The Nile at Maadi (Cairo) (click here for more Egypt photos)
“How long have you been waiting?” smiles Sayed, our contact man in the Libyan embassy. “Only three-and-a-half hours – no problem,” we smile back. “Three-and-a-half weeks,” we think and try not to let the tension show. Sayed then produces our passports and incredulously, we stare at the 10-day transit visa.
“At most we will give you five days!” he had said almost four weeks ago, when we handed in our visa application. Since then, we have time and again come back to Zamalek, a leafy island on the Nile in the centre of Cairo, where the Libyan embassy is situated. It has neither a sign in English nor does it show the Libyan flag, and we recognized it only thanks to the posters of Colonel Kaddafi with his characteristic old-fashioned sunglasses.
Two pharaonic guardsmen in short blue-golden skirts stand at the entrance of a building society next to the Libyan embassy. Both are made from plaster, and one is facing backwards, towards the wall. The real guards are drinking tea. We have decided to ask our own embassy for a note verbale (a letter of recommendation) to increase our chances of getting a visa, and now we are back to re-enforce our application. “Come back in two weeks!” Sayed doesn’t even imply that we might get a visa then. In fact, he never implies anything.
Two weeks later, no answer has been received from Tripoli yet regarding our admittance. This is obviously not a good sign, but is it necessarily a bad one? At least we could obtain a mobile phone number along with the permission to call again the day after tomorrow. On the way back to our hotel in downtown Cairo we pass the Opera House and on a whim buy tickets for the evening performance: “Zenobia, Queen of the Desert” staged by a Syrian dance company. The story of the two-hour ballet is quite difficult to follow, even with an English synopsis, but we feel tremendously metropolitan. Afterwards there is a buffet reception. Eating our way through potato pies and toxic-looking green meringues we watch the Cairene elite. Ladies in elegant costumes try not to spoil their fur jackets while dipping strawberries and marshmallows into the chocolate fountain that has been set up in the lobby. Although we know nobody in Cairo we move through the crowd eagerly looking for acquaintances, as everybody does, hoping that our traveller trousers and faded shirts will not stick out too much.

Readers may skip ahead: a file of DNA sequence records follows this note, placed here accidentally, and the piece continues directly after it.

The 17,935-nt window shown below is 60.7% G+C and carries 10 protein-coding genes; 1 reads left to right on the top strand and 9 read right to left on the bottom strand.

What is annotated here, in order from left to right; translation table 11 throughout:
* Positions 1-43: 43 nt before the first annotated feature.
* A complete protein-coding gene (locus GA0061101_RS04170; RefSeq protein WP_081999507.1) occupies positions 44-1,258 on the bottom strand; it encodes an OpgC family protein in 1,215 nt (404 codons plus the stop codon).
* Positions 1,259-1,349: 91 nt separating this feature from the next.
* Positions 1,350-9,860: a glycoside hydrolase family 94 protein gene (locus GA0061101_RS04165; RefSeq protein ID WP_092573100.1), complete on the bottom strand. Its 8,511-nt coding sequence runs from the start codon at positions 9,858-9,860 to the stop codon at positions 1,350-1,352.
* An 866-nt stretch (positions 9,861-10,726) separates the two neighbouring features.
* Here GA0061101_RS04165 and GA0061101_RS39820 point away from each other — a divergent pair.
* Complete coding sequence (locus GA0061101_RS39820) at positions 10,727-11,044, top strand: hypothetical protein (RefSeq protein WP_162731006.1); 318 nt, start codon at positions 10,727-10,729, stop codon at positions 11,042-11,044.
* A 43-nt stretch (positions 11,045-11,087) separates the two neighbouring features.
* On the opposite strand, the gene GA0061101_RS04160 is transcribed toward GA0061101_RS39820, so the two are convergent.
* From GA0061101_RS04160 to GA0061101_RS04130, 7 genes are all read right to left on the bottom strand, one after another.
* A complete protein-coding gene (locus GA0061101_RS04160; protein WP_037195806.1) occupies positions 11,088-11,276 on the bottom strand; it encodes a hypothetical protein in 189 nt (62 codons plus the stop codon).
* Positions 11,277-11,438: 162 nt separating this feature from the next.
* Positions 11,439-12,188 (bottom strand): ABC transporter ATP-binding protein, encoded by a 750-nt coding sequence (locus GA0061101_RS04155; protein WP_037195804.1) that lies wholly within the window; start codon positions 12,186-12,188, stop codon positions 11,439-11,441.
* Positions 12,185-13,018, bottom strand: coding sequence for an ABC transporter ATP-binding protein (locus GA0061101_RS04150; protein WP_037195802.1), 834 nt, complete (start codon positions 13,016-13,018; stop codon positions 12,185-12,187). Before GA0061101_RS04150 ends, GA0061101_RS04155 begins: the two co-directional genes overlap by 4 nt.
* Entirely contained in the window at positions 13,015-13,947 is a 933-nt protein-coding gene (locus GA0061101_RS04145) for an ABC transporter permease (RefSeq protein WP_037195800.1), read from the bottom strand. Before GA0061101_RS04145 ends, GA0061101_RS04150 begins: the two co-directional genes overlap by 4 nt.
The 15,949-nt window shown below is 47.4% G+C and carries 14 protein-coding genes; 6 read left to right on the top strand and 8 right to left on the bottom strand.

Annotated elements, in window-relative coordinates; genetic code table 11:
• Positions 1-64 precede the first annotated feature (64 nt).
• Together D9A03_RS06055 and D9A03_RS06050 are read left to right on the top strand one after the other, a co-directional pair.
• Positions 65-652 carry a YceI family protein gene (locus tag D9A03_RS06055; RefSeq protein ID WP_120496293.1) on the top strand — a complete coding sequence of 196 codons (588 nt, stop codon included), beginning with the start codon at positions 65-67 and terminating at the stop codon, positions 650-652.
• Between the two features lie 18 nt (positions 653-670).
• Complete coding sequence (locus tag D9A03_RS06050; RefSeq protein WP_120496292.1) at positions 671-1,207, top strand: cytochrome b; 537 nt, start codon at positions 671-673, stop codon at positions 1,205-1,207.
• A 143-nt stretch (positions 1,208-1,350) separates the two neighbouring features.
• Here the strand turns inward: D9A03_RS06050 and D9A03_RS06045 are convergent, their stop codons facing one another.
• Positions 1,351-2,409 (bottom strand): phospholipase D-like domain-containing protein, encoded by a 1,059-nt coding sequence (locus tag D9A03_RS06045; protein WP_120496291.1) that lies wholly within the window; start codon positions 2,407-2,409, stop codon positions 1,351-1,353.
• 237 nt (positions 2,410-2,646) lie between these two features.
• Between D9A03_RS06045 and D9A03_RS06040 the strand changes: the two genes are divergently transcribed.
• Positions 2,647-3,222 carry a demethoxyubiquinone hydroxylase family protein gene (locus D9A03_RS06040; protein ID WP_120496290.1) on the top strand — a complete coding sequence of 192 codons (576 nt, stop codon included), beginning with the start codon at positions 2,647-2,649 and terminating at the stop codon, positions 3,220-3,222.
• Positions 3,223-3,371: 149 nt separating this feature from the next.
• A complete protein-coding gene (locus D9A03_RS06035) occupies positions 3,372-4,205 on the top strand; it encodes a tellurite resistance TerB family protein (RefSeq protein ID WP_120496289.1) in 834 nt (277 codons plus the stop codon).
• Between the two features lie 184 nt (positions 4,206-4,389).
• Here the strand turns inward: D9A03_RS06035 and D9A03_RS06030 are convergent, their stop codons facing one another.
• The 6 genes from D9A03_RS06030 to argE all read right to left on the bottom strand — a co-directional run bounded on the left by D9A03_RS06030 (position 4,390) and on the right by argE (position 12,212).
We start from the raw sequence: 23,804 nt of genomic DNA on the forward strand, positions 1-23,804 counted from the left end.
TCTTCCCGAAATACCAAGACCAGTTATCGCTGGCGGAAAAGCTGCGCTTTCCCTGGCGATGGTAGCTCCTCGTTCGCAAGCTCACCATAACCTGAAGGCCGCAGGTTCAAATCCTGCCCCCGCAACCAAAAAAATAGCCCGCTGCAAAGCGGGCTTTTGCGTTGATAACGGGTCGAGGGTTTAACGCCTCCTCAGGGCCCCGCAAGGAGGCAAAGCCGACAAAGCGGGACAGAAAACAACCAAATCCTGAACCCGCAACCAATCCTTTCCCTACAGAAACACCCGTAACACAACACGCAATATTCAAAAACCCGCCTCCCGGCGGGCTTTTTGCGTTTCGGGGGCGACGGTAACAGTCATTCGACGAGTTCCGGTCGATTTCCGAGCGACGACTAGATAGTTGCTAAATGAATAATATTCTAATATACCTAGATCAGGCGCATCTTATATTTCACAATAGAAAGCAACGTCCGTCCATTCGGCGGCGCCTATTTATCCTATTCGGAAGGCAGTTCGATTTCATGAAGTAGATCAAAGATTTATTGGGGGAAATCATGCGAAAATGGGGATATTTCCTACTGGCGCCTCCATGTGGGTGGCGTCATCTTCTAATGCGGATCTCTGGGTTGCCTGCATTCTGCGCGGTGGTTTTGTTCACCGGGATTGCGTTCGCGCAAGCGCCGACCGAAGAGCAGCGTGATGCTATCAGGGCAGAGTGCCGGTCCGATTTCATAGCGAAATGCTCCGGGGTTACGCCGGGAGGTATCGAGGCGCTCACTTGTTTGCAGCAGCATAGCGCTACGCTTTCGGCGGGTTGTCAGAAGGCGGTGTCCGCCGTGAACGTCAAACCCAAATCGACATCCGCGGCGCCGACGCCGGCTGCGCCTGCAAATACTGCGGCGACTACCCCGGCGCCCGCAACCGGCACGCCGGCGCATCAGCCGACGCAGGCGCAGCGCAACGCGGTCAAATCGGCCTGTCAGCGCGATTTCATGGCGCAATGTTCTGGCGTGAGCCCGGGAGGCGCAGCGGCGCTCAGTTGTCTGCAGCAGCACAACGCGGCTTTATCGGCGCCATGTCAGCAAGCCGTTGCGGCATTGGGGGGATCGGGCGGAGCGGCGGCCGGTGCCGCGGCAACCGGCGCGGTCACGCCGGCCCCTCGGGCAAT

Since we have ample of time we visit a lot of mosques and madrasas. At the Mosque of Mohammed Ali, two veiled women take photos of each other with their mobile phones. They have climbed over the chains fencing off the Qibla wall and are posing in front of the carved wooden Minbar. A young man is lying on the carpet in the middle of the mosque, trying to photograph the green and golden dome and the hundreds of lamps. Outside, groups of schoolchildren are marched to the next attractions on the citadel hill: The carriage museum and the mamluk An-Nasim Mosque.
Two days later still no news from Tripoli. On the verge of a nervous breakdown we consider flying straight to Tunis. An employee at Utopia Travel suggests the cheap “Mother’s Day Special tomorrow - just two seats left!“ But instead we take a bus to Alexandria on the Mediterranean coast.
“I’m sorry, the system seems to be down,” apologises the young woman at the help desk, where we enquire after books about Libya. The new Bibliotheca Alexandrina aspires, in memory of the ancient library of Alexandria, to become one of the leading libraries in the region, if possible in the world. Most of the shelves are still empty, and the handful of readers sitting at the pleasantly arranged reading desks are far outnumbered by tourists who are led to the best viewpoints on level F2.
A few days later, when we call the Libyan embassy, Sayed is in high spirits: “Natascha, how are you? We received invitation from Tripoli! Bring your passport!” Again we rush back to Cairo. This time we are even allowed to pay the visa fees and leave the embassy, moderately hopeful, with a tiny slip of paper that seems to be our receipt for the passports and visa fees.
Two more days in Cairo. Time to visit more museums, mosques and bookshops and to feel the pulse of this large city. At night, the streets of downtown that were just stinking thoroughfares for ramshackle taxis during the day liven up. Families, gangs of young men, and groups of giggling girls push each other between the T-Shirt and underwear stalls that have been set up at dusk. Droves of people gather around the street window of the famous Kuweider bakery, everyone holding up their receipts and shouting their favourite ice-cream flavour at the shop assistants: “Mango and Cassata! Vanilla and Hazelnut!” All around, satisfied customers are smiling and obliviously licking their ice-cream. Then they return to shopping.
When we returned to the Libyan embassy we finally got our visas. We are now at Marsah Matruh near the border and plan to enter Libya tomorrow.